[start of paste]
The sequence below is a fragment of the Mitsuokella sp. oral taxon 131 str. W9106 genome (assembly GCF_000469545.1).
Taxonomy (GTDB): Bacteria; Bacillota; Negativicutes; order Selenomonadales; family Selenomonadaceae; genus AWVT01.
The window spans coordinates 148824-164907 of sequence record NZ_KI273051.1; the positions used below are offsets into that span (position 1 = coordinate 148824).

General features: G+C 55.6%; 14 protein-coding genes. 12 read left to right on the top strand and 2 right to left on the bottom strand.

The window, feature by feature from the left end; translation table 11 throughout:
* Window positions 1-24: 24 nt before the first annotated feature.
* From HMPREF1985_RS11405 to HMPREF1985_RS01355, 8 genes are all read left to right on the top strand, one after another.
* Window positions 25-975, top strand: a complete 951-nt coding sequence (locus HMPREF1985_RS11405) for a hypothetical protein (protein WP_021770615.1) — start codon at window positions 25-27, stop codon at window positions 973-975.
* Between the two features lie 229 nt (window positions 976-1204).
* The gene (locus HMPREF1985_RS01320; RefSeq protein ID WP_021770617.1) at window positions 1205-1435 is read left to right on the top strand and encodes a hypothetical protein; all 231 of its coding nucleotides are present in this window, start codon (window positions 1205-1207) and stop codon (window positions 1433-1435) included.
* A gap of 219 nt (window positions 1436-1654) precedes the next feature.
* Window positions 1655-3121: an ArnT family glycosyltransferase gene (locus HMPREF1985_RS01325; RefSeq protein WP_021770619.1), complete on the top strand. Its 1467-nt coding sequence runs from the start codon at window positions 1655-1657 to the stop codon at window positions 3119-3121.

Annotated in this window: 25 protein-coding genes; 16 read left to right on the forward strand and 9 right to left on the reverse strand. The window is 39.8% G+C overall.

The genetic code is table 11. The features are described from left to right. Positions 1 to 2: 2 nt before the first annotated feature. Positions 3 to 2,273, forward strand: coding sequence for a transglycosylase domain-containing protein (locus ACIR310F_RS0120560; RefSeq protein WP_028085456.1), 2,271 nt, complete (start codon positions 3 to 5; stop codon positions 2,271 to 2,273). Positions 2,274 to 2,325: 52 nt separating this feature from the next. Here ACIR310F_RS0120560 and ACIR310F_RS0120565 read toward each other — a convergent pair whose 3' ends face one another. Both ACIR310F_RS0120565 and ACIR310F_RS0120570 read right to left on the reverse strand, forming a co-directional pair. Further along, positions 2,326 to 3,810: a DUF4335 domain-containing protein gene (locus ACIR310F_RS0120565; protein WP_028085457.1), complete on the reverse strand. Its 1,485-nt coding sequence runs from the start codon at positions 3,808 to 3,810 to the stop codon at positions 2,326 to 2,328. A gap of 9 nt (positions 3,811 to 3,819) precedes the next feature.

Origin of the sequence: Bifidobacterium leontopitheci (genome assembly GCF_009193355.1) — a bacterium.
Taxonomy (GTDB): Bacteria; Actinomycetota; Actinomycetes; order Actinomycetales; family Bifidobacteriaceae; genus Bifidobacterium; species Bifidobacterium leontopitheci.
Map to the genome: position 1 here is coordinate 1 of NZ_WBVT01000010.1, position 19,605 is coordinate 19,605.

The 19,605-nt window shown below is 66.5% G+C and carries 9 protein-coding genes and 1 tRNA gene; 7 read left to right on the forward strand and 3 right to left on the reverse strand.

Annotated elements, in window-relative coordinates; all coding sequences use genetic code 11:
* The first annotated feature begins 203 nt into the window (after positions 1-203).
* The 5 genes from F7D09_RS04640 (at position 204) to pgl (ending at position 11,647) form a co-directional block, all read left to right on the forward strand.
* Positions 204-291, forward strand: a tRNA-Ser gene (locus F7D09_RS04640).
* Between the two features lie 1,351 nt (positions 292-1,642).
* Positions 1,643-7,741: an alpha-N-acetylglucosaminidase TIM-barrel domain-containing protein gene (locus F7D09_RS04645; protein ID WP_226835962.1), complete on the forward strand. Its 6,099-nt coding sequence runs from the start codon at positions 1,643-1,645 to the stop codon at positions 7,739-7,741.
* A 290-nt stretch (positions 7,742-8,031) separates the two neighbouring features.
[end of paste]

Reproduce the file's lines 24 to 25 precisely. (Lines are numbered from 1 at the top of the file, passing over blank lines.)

* Positions 1,643-7,741: an alpha-N-acetylglucosaminidase TIM-barrel domain-containing protein gene (locus F7D09_RS04645; protein ID WP_226835962.1), complete on the forward strand. Its 6,099-nt coding sequence runs from the start codon at positions 1,643-1,645 to the stop codon at positions 7,739-7,741.
* A 290-nt stretch (positions 7,742-8,031) separates the two neighbouring features.